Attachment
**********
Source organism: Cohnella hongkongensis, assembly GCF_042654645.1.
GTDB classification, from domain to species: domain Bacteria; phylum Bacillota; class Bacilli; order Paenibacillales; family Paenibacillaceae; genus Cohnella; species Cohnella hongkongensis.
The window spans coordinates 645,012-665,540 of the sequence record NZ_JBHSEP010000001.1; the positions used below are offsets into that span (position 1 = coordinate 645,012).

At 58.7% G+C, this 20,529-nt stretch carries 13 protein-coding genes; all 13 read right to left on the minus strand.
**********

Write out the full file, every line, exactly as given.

Source organism: Cohnella hongkongensis, assembly GCF_042654645.1.
GTDB classification, from domain to species: domain Bacteria; phylum Bacillota; class Bacilli; order Paenibacillales; family Paenibacillaceae; genus Cohnella; species Cohnella hongkongensis.
The window spans coordinates 645,012-665,540 of the sequence record NZ_JBHSEP010000001.1; the positions used below are offsets into that span (position 1 = coordinate 645,012).

At 58.7% G+C, this 20,529-nt stretch carries 13 protein-coding genes; all 13 read right to left on the minus strand.